If this scenario were taken at all seriously, it could have formed the basis for an intriguing "Dirty Harry"- style thriller about the ethics of law enforcement, but "Black Scorpion" is not a film that takes itself seriously at all. Darcy is not so much a Dirty Harriet as a Batwoman, the model for the film being the camp "Batman" TV series of the 1960s rather than Tim Burton's rather brooding, Gothic interpretation of the Batman mythos. There are, however, certain parallels with Joel Schumacher's two Batman films which also came out during the mid nineties. Both the storyline and the characters are deliberately exaggerated and unrealistic, the whole thing being played more for laughs than for thrills.
We need not bother too much with the plot, standard superhero stuff in which the Black Scorpion thwarts a supervillain known as the Breathtaker, who has a particularly complex scheme for seizing power in the "City of Angels (for which, presumably, read Los Angeles) and who turns out to have been responsible for killing Darcy's father.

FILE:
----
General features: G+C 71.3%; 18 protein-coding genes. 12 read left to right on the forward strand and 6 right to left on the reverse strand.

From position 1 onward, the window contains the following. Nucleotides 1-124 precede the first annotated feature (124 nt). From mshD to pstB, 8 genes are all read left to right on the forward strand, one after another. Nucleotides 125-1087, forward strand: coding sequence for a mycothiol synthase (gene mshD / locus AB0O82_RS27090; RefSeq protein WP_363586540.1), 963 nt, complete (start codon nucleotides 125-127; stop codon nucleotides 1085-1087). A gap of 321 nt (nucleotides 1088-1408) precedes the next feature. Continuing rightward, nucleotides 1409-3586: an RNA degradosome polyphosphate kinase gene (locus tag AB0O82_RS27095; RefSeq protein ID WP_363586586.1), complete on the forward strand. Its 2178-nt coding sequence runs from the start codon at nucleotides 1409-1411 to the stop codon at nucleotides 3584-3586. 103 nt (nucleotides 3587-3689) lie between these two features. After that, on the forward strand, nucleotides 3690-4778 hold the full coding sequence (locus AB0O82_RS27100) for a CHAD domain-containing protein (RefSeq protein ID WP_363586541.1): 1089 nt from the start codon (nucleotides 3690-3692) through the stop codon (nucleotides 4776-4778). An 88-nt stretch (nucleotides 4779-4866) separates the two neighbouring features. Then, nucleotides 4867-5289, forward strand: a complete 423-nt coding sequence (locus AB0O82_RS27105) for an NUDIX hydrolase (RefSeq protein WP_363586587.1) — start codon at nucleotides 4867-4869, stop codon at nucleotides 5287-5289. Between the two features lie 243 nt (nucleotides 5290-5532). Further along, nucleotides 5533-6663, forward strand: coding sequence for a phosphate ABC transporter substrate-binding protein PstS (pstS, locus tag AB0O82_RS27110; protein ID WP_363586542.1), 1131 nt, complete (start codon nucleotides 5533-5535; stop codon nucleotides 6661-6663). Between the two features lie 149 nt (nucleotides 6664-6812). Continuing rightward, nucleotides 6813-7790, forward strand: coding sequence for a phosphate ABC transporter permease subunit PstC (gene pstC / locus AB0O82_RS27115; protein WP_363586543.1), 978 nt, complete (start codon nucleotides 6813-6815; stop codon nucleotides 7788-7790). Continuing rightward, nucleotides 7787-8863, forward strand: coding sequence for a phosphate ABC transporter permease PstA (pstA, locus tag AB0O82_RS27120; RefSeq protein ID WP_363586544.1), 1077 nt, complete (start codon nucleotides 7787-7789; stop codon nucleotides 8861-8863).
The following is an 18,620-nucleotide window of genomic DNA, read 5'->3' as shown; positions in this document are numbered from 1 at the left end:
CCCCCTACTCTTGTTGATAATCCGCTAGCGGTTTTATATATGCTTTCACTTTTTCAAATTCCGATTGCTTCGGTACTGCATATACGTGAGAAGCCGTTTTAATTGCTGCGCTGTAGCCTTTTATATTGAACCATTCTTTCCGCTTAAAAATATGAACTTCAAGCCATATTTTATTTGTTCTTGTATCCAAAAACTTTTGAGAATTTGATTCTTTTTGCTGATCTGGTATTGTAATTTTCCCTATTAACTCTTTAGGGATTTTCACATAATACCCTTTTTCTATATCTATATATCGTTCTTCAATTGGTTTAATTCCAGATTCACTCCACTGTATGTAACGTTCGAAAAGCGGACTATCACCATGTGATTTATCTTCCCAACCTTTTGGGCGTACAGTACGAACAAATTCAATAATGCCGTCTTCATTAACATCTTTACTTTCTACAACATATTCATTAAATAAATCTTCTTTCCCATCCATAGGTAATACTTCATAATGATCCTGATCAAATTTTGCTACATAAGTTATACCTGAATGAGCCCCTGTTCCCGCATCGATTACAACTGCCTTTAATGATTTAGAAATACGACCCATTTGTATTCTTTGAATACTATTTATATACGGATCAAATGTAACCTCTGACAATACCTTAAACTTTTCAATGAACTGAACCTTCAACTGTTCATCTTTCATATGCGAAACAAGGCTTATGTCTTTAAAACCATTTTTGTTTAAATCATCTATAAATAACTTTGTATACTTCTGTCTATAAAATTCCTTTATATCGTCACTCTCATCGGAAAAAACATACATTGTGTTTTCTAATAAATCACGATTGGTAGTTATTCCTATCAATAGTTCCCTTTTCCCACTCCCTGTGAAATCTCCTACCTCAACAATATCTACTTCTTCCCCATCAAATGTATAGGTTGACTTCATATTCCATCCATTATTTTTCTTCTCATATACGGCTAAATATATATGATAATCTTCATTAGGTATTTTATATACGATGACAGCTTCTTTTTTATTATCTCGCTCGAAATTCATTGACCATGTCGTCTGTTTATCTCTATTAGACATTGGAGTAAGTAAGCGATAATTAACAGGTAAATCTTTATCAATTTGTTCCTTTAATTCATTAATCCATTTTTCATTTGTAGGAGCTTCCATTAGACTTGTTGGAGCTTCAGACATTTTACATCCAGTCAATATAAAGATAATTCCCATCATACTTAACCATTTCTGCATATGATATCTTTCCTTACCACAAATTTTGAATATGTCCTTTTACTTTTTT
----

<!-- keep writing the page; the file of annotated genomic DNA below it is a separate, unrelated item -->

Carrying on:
The heroine is played by the former supermodel Joan Severance, clearly cast more on the basis of her ability to look good in a revealing costume than on the basis of any acting talents, but in the context of a film like this acting talents do not really matter very much. One thing that does matter is that, although the Black Scorpion relies heavily on her martial arts prowess, Severance does not seem to possess any great fighting skills herself, and the fight sequences seem obviously staged. There is a contrast here with the work of other action heroes and heroines like Steven Segal, Jean-Claude van Damme or Cynthia Rothrock; they may not possess much in the way of acting skills, but at least they do know how to fight. The producers are never quite brave enough to turn the fight scenes into part of the joke, in the way that the "Batman" television series did , complete with captions reading "BIFF!", "WHAM!!" or "KERPOW!!!"
The problem with camp, self-mocking action films like this one is that they are essentially one-joke comedies, a joke which is forced to stretch a long way. The Adam West "Batman" was tolerable on TV in half- hour doses; indeed, if you were a child during the sixties (as I was), it was great fun. When the concept was extended into a standard-length feature film it became a bit tedious. "Black Scorpion" suffers from the same drawback, it is just one long, over-extended joke. 4/10